Williams joined FLIP in 1999 as a paralegal, happily making his way up the ranks to director and shareholder. ‘I’m a one-firm-man,’ he says. ‘It’s a very collegiate place to work. We all get on very well. We have a very broad international client base, so the work varies from week to week.’
A solicitor, mediator and an arbitrator, Williams has carved out a niche specialising in complex financial remedy applications, applications regarding the property of non-married couples and private children law issues, and his clients are often international HNWs and include professionals, business owners and executives, and their spouses or partners.
He notes a rise not just in pre nups, post nups, but also in pre-cohabitation agreements as people are gradually becoming more conscious of their legal and financial rights on the breakdown of a relationship. Clients, irrespective of their financial means or circumstances, are also becoming more cost conscious, preferring fixed fee type arrangements.
Family lawyers have to adapt all the time. ‘Gone are the days when super-rich people would come in and instruct lawyers on a huge retainer, and let the lawyers run the case how they want to,’ Williams explains. ‘Quite rightly clients now want to be involved in how their case is managed.’
Williams chose family law because he was attracted by the discretion involved in the decision making. ‘As a lawyer you have a more opportunity to influence the outcome because of the discretion the judge has because family law, unlike many other types of law, isn’t binary,’ he explains. As a result, a good family lawyer needs to be highly strategic and tactical. ‘In my practice, I’m always trying to think two or three steps ahead. That’s the most important trait to have in a discretionary jurisdiction.’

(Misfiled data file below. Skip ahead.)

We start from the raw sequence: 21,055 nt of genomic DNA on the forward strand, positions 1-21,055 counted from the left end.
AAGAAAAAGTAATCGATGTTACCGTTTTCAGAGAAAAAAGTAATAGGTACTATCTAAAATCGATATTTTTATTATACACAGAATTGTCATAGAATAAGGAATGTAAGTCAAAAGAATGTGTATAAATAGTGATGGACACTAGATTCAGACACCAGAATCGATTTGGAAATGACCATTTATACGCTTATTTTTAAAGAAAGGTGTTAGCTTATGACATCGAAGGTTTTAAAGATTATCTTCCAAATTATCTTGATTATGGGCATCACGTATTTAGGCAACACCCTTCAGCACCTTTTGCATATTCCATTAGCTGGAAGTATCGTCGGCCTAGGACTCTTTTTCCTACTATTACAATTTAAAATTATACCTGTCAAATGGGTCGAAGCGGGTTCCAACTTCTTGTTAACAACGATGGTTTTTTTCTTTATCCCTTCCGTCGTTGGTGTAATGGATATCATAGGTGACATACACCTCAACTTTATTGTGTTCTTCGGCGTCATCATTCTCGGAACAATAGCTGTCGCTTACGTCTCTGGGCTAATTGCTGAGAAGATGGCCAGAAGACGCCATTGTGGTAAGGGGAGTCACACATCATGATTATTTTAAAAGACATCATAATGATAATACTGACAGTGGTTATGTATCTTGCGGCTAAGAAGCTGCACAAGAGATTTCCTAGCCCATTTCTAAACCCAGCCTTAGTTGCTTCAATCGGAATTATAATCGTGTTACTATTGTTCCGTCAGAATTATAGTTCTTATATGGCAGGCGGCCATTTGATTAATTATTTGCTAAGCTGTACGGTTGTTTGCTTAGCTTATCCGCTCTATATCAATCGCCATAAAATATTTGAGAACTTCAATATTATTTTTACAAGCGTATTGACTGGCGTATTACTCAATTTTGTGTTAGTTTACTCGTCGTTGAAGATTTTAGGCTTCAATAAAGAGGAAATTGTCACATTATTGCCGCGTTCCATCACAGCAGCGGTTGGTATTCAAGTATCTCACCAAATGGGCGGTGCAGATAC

His most memorable case was acting for the father of a child in the BVI whose mother was applying to remove the child permanently to New Zealand and successfully preventing the removal of the child.
The German speaker of Swiss-British nationality says being a fluid communicator ‘certainly opens doors’. Clients are certainly satisfied. One praises his ‘very responsive and extremely professional’ approach while another praises his ‘patience, diligence, clarity of mind and capacity for sheer hard work. Peers are equally impressed, with one commenting: ‘He is willing to take a case however far it needs to go and doesn’t lose his nerve when a judicial decision is the only option left. It’s unusual to find someone who embraces alternative outcomes and collaborative law on the one hand, but who has the skills and attitude required to follow the litigation route when needed.’